Anthony Boucher



Prior to the early 1940's, Boucher was a noted detective writer, and was a well-known anthologist of that genre, particularly with Great American Detective Stories; Four-and-Twenty Bloodhounds (1950), and The Pocket Books of True Crime Stories (1943). In the SF field he was a book reviewer for The San Francisco Chronicle (1946-1947), the Chicago Sun-Times (1949-1950), the New York Herald Tribune (as H. H. Holmes, 1951-1968), the New York Times, and Ellery Queen's Mystery Magazine. With J. Francis McComas, Boucher was founding editor of The Magazine of Fantasy and Science Fiction. When McComas left in 1954, Boucher became sole editor until he retired due to ill health in 1958. While writing mostly under the Boucher pseudonym, he also used the names Mudgett and Holmes; Mudgett was the first convicted serial killer in the USA (1896), and was known to use the alias Holmes.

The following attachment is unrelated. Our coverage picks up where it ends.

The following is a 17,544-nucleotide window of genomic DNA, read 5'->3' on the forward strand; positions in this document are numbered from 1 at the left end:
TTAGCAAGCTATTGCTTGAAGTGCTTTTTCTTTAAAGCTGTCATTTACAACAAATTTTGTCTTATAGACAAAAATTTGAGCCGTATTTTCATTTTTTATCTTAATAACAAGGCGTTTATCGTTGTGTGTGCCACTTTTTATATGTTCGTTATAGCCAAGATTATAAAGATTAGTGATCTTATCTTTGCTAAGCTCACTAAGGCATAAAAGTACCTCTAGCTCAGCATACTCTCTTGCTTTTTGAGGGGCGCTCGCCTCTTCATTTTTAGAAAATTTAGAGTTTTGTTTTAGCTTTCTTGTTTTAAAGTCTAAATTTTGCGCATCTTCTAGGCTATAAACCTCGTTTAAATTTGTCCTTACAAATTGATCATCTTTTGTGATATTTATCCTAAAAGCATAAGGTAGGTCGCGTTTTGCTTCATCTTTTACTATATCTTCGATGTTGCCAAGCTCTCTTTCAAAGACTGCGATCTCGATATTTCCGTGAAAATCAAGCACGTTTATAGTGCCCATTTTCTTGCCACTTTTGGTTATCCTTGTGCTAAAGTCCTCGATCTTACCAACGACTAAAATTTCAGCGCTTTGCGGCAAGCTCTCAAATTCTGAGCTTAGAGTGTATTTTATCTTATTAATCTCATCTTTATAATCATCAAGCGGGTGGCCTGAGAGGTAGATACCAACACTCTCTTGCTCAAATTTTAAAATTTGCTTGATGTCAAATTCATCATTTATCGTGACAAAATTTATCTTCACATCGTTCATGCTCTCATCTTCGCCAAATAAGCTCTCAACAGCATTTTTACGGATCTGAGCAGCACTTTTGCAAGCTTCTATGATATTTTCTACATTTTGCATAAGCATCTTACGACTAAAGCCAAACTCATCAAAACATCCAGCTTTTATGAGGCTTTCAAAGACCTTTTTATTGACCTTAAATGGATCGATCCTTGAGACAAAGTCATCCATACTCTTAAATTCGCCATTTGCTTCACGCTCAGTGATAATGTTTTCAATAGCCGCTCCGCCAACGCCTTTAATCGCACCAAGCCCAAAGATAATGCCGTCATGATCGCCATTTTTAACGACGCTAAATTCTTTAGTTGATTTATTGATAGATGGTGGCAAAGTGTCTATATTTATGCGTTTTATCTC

Short Fiction:



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